Texas’ upset bid falls short against Mizzou

AUSTIN, Texas — Texas fell short in another close
game, dropping a heart-stopping 67-66 contest to No. 4 Missouri on Monday
night.

As many of the Longhorns’ games have, this one came down to the final shot. But
this time, Texas deviated from the script. Missouri came out in a zone,
designed to trap leading scorer and clutch shooter J’Covan Brown. It was a
great strategy, as the Longhorn strategy is always to get the ball Brown’s way.

“We just didn’t want J’Covan to get a good look,” Missouri coach
Frank Haith said. “We felt like the zone would give us a chance to get
there and contest his shots.”

Instead, the zone forced the ball out of Brown’s hands. He skied a cross-court
pass to freshman point guard Myck Kabongo, who drove and attempted a baseline
floater, which was contested by Missouri guard Matt Pressey. The shot didn’t
fall, and Missouri’s Marcus Denmon came up with the rebound to seal the game.

Replays showed that Pressey might have contacted Kabongo’s left arm, and Texas
coach Rick Barnes confirmed it afterward.

“(Kabongo) did get fouled,” Barnes said. “Curtis Shaw (Big 12 coordinator
of men’s basketball officials) was here tonight, and he saw the tape and told
us.”

Yet, Barnes insisted that the game was lost a possession earlier. Texas, which
trailed 63-53 with four minutes remaining, completed a roaring 13-2 run when
Brown hit a floater to take a 66-65 lead.

“We had two games here against both Kansas and Missouri, when we needed to
get a stop on the other end is where we didn’t get it,” Barnes said.

The Longhorns didn’t get one after Brown’s basket, with Michael Dixon Jr.
scoring the last of his game-high 21 points by bursting into the lane and
sinking a layup over the outstretched hand of Jaylen Bond.

“I just saw my defender was playing me to the left,” Dixon said.
“I just went and made a play.”

That play made the difference, keeping Missouri (20-2, 7-2) in the thick of the
conference title race, a half-game behind Kansas. The Tigers host the Jayhawks
in Columbia on Saturday.

“It was a great win for us,” Haith said. “I felt we showed some
toughness down the stretch. You have to give Texas credit. We had a 10-point
lead with (four) minutes left to play. We had some bang-bang plays that did not
go too well, but with a hard fight, they came back.”

The biggest of those bang-bang plays helped the Longhorns into the lead. With
the Tigers clinging to a three-point lead, and holding onto the ball, Dixon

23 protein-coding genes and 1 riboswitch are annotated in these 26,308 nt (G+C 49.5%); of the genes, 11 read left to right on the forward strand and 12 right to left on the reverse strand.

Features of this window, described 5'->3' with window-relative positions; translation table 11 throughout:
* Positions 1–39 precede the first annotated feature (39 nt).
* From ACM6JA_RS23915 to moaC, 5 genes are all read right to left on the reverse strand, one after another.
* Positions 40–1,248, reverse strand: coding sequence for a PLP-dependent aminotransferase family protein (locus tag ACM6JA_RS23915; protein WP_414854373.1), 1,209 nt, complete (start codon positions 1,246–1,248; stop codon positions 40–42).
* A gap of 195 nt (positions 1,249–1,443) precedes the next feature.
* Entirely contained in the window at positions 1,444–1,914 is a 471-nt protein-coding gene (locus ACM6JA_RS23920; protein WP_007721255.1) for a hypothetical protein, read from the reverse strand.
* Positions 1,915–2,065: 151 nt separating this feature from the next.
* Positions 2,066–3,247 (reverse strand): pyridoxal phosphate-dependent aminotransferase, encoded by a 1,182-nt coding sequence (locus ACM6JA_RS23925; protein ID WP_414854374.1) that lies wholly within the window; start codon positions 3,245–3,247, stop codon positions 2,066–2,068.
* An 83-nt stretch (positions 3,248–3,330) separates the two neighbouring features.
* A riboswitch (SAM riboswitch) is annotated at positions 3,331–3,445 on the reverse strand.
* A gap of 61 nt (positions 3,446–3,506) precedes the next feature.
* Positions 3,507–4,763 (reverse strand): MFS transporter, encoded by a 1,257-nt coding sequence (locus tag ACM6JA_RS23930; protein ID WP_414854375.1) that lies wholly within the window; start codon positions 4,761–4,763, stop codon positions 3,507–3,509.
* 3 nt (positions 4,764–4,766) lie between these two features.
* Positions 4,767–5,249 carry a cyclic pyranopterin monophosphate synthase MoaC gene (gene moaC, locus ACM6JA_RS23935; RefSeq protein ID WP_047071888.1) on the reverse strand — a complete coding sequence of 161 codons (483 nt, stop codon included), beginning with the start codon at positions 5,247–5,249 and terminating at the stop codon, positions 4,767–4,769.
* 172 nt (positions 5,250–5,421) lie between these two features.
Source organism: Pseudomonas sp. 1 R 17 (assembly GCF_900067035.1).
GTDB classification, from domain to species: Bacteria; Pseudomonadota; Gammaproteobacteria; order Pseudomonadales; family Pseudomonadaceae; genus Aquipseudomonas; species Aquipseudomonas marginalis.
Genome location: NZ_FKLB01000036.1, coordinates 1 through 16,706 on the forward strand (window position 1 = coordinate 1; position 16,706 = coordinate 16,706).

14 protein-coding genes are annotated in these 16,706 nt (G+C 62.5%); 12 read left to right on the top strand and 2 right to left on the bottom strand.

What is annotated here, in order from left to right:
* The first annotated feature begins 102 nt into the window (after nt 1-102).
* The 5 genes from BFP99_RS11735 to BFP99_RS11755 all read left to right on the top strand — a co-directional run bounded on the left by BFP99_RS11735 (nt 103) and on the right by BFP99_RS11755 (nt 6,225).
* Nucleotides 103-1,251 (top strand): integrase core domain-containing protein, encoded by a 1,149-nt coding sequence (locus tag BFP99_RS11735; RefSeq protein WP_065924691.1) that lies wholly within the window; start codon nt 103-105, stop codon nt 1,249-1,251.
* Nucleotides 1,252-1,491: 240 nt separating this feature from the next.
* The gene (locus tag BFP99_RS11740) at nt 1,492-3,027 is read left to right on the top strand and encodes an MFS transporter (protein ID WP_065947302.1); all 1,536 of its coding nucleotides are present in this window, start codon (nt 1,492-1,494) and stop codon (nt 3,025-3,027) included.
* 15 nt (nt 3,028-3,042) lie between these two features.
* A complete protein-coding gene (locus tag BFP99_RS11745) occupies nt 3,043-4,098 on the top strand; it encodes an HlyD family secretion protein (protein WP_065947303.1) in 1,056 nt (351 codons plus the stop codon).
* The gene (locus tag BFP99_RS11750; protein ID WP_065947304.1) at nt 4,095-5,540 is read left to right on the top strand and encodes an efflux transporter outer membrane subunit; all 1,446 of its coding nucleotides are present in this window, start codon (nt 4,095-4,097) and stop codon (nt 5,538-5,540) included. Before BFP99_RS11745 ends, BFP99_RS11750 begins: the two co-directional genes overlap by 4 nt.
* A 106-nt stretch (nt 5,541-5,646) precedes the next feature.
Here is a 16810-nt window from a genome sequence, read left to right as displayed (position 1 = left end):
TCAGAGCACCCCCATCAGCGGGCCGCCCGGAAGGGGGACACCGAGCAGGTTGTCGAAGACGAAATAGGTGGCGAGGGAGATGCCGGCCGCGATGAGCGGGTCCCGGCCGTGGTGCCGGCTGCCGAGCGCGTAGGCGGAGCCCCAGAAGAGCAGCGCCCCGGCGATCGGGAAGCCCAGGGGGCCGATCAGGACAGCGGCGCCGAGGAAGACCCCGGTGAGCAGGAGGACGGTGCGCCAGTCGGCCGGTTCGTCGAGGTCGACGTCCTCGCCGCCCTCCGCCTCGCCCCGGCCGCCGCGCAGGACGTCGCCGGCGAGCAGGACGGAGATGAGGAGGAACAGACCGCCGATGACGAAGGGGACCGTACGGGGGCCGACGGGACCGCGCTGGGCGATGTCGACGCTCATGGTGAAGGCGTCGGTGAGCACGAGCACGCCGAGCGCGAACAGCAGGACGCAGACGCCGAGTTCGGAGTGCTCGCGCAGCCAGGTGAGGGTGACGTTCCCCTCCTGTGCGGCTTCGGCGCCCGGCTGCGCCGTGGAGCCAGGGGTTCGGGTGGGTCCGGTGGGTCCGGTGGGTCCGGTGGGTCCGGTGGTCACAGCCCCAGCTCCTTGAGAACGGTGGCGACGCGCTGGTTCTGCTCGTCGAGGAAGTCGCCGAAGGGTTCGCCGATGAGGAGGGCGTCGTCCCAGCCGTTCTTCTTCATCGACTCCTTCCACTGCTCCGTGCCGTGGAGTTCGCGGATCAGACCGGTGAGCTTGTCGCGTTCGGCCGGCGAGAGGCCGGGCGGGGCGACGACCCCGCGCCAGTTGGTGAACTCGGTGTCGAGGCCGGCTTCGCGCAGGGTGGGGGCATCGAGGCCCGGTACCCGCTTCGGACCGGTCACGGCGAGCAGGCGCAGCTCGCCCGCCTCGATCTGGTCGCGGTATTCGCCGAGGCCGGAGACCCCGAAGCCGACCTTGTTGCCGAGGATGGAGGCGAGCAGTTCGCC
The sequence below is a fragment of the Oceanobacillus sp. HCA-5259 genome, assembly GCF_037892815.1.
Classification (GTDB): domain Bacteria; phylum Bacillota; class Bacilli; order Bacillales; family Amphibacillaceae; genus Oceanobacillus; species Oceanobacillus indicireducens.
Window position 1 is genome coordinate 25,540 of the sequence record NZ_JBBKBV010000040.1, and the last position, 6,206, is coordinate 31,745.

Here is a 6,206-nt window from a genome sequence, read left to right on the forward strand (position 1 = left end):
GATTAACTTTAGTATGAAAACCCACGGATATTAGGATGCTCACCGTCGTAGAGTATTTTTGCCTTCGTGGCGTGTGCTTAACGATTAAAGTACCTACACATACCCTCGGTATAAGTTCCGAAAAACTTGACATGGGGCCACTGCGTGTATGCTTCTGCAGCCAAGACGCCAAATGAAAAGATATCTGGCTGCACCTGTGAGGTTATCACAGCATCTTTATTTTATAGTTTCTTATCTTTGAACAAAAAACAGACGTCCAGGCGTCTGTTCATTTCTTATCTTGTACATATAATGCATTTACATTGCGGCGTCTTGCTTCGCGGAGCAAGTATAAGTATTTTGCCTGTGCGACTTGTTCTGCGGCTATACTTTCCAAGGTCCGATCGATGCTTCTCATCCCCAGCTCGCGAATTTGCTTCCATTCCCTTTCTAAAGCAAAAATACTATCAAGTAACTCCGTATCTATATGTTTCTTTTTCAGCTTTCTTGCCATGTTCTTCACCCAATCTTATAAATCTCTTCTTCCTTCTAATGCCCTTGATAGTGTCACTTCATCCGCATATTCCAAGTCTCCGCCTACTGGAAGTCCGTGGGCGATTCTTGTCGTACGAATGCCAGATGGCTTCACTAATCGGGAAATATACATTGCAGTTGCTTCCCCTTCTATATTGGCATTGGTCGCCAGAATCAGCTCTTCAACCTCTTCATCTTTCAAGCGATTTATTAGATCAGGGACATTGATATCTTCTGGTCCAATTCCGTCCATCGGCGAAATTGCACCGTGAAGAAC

swung the ball, his elbow making contact with Texas guard Julien Lewis. After
reviewing the play on the monitor, the officials slapped Dixon with a
Flagrant-1, meaning Texas gained two free throws and the ball. Lewis canned
both freebies, then Brown hit the jumper to take the lead.

“In the heat of battle, a lot of things happen,” Dixon said.
“When you are on the road, you just have to look at the next play. That is
what we did, and fortunately, we won.”

Dixon was a big part of the reason the Tigers did win, hitting 9-of-10 shots,
including three consuecitve jumpers that helped Missouri stretch out a
six-point, half-time advantage. Dixon then found Kim English for a 3-pointer
that gave Missouri its biggest lead at 39-26.

But the Longhorns have a history of fighting back from behind, and they did the
same Monday night, eventually taking the late lead before trailing again after
Dixon’s big basket. Texas called timeout, and Barnes said the Longhorns called
both a man and a zone play. The Tigers came out in zone, and Barnes said the
Longhorns just failed to execute.

“This week we stayed true to what we talked about all week late in the
game: two things have to be constant — defensive stops and offensive
execution,” English said. “Our defense was not at its best in that
time frame, but we still executed down the stretch. In the end, we got a
defensive stop on the last possession of the game. I guess we grew.”

Texas lost a chance to do the same. The Longhorns (13-9, 3-6) are now 0-7 in
games decided by six points or less, and are running out of opportunities to
grab a signature Big 12 win.

“Everyone in that locker room wants to win so badly,” Kabongo said.
“Unfortunately, for some reason, they aren’t turning into wins right now.
One thing I know about our team and this group of guys is we are not going to
back down.

“We are going to make a run, and we are going to get back in the gym and
work hard. We just have to learn from our mistakes.”